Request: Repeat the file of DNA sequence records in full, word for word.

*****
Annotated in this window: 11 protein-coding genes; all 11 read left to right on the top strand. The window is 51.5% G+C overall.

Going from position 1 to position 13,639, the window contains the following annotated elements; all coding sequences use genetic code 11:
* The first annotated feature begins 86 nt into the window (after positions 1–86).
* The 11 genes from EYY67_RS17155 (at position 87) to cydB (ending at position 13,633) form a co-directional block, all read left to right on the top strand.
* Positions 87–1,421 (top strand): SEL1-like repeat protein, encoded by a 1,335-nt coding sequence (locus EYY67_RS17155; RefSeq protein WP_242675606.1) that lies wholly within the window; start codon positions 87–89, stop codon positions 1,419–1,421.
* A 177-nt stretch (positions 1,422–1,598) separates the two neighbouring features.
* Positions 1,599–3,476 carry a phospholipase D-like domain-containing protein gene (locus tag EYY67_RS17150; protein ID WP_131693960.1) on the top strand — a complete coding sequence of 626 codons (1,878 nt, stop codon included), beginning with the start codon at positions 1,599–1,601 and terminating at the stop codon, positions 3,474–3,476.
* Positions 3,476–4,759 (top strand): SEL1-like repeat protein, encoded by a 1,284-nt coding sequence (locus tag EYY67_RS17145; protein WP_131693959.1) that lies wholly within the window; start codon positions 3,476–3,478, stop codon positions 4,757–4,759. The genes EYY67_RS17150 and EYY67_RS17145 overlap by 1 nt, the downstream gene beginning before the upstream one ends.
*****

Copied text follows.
Annotated in this window: 11 protein-coding genes; all 11 read left to right on the top strand. The window is 51.5% G+C overall.

Going from position 1 to position 13,639, the window contains the following annotated elements; all coding sequences use genetic code 11:
* The first annotated feature begins 86 nt into the window (after positions 1–86).
* The 11 genes from EYY67_RS17155 (at position 87) to cydB (ending at position 13,633) form a co-directional block, all read left to right on the top strand.
* Positions 87–1,421 (top strand): SEL1-like repeat protein, encoded by a 1,335-nt coding sequence (locus EYY67_RS17155; RefSeq protein WP_242675606.1) that lies wholly within the window; start codon positions 87–89, stop codon positions 1,419–1,421.
* A 177-nt stretch (positions 1,422–1,598) separates the two neighbouring features.
* Positions 1,599–3,476 carry a phospholipase D-like domain-containing protein gene (locus tag EYY67_RS17150; protein ID WP_131693960.1) on the top strand — a complete coding sequence of 626 codons (1,878 nt, stop codon included), beginning with the start codon at positions 1,599–1,601 and terminating at the stop codon, positions 3,474–3,476.
* Positions 3,476–4,759 (top strand): SEL1-like repeat protein, encoded by a 1,284-nt coding sequence (locus tag EYY67_RS17145; protein WP_131693959.1) that lies wholly within the window; start codon positions 3,476–3,478, stop codon positions 4,757–4,759. The genes EYY67_RS17150 and EYY67_RS17145 overlap by 1 nt, the downstream gene beginning before the upstream one ends.